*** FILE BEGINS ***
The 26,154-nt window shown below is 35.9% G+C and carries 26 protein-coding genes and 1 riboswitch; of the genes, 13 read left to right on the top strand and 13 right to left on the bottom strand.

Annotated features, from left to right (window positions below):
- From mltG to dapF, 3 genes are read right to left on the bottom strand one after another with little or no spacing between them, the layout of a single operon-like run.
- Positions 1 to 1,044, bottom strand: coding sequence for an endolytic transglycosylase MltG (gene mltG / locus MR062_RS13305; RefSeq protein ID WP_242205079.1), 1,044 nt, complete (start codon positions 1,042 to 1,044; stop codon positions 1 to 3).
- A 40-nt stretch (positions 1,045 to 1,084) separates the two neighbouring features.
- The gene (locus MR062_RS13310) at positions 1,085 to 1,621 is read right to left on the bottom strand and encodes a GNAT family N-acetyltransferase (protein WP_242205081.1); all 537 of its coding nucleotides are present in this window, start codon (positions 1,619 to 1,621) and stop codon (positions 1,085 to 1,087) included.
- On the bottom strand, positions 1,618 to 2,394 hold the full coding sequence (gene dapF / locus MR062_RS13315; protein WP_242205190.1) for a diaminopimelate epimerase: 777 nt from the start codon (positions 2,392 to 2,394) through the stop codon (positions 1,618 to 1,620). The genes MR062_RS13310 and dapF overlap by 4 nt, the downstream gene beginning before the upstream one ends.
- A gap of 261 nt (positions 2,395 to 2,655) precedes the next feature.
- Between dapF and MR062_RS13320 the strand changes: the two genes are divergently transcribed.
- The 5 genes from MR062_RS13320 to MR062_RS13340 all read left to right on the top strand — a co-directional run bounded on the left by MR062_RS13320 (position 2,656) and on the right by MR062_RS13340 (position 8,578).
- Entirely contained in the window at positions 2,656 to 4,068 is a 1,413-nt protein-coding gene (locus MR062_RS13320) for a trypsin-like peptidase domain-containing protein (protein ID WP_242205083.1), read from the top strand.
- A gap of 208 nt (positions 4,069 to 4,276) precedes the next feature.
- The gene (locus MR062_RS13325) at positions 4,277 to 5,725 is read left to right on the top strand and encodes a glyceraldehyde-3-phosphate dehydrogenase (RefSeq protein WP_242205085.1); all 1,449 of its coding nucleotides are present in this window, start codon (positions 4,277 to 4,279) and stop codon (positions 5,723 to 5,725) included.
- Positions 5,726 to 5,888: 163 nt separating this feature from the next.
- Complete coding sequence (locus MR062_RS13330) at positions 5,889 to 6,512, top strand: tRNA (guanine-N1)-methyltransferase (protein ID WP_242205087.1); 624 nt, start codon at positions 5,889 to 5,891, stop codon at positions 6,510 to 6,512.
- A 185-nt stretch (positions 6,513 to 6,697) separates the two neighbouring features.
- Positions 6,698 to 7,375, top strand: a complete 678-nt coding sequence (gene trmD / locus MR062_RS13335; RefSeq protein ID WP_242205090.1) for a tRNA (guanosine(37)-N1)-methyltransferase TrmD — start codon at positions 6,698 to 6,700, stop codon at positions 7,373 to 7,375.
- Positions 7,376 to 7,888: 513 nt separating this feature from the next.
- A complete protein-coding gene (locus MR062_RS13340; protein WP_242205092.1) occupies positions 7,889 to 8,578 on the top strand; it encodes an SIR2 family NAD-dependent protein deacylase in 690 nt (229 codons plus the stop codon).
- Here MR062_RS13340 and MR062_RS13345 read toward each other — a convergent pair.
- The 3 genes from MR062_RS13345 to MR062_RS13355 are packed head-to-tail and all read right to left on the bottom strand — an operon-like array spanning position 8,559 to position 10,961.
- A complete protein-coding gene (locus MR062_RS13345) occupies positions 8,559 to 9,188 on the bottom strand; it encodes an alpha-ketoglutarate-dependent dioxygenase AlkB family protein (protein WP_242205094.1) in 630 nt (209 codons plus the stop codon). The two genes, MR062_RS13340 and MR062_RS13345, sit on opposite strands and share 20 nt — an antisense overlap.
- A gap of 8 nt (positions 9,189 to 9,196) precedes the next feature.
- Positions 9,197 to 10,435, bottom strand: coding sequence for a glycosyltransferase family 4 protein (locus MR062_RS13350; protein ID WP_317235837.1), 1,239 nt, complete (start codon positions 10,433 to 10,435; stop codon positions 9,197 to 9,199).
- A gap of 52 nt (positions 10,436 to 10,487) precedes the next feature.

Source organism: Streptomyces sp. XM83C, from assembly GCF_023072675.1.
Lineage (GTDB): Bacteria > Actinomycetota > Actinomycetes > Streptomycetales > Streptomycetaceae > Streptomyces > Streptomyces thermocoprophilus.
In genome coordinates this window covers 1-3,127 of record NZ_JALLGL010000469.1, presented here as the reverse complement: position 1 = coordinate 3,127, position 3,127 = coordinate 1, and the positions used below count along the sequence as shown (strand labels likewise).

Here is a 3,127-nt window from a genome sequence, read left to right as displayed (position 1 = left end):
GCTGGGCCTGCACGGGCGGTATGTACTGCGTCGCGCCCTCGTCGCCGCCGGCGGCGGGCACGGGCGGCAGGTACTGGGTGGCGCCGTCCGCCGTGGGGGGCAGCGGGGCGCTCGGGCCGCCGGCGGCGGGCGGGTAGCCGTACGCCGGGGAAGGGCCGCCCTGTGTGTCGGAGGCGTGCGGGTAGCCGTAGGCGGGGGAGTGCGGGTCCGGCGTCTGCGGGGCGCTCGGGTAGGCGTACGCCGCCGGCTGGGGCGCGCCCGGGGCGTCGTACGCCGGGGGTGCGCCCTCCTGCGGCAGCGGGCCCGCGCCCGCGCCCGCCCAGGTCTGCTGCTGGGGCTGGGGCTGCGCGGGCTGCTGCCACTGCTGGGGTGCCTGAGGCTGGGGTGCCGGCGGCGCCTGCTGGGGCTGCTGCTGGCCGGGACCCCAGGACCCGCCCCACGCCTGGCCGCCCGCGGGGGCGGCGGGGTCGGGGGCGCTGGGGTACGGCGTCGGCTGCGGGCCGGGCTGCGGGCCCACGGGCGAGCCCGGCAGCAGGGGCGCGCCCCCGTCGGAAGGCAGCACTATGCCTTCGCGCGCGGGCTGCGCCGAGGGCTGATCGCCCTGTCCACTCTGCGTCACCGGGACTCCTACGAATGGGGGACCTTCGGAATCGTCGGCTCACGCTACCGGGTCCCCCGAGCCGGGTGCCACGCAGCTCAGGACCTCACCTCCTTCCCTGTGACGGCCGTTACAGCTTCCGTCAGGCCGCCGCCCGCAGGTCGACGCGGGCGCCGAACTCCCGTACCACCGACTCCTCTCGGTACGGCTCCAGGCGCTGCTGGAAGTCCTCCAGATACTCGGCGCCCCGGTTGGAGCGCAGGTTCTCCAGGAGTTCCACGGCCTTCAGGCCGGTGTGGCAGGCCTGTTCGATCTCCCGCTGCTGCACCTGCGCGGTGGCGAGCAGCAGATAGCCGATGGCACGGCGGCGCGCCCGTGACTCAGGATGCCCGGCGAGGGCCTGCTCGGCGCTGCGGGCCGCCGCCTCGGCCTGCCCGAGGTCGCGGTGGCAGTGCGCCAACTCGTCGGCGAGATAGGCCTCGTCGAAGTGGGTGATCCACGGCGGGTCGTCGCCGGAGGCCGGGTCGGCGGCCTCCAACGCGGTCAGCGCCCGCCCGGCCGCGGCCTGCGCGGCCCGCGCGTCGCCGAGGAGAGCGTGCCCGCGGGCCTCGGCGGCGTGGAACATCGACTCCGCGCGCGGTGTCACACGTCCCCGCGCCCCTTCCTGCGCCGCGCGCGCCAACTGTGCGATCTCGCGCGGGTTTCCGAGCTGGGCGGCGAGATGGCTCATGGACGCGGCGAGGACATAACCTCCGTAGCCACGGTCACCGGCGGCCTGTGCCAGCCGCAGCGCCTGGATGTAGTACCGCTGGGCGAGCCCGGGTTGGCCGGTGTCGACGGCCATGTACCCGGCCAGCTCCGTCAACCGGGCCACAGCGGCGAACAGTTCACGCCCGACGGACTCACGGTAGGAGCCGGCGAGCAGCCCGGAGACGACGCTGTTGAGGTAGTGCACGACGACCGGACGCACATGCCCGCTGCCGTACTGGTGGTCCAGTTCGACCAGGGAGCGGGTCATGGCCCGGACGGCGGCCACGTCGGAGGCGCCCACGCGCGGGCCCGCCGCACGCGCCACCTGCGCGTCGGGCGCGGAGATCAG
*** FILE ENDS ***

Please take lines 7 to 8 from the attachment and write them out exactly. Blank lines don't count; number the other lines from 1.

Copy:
- On the bottom strand, positions 1,618 to 2,394 hold the full coding sequence (gene dapF / locus MR062_RS13315; protein WP_242205190.1) for a diaminopimelate epimerase: 777 nt from the start codon (positions 2,392 to 2,394) through the stop codon (positions 1,618 to 1,620). The genes MR062_RS13310 and dapF overlap by 4 nt, the downstream gene beginning before the upstream one ends.
- A gap of 261 nt (positions 2,395 to 2,655) precedes the next feature.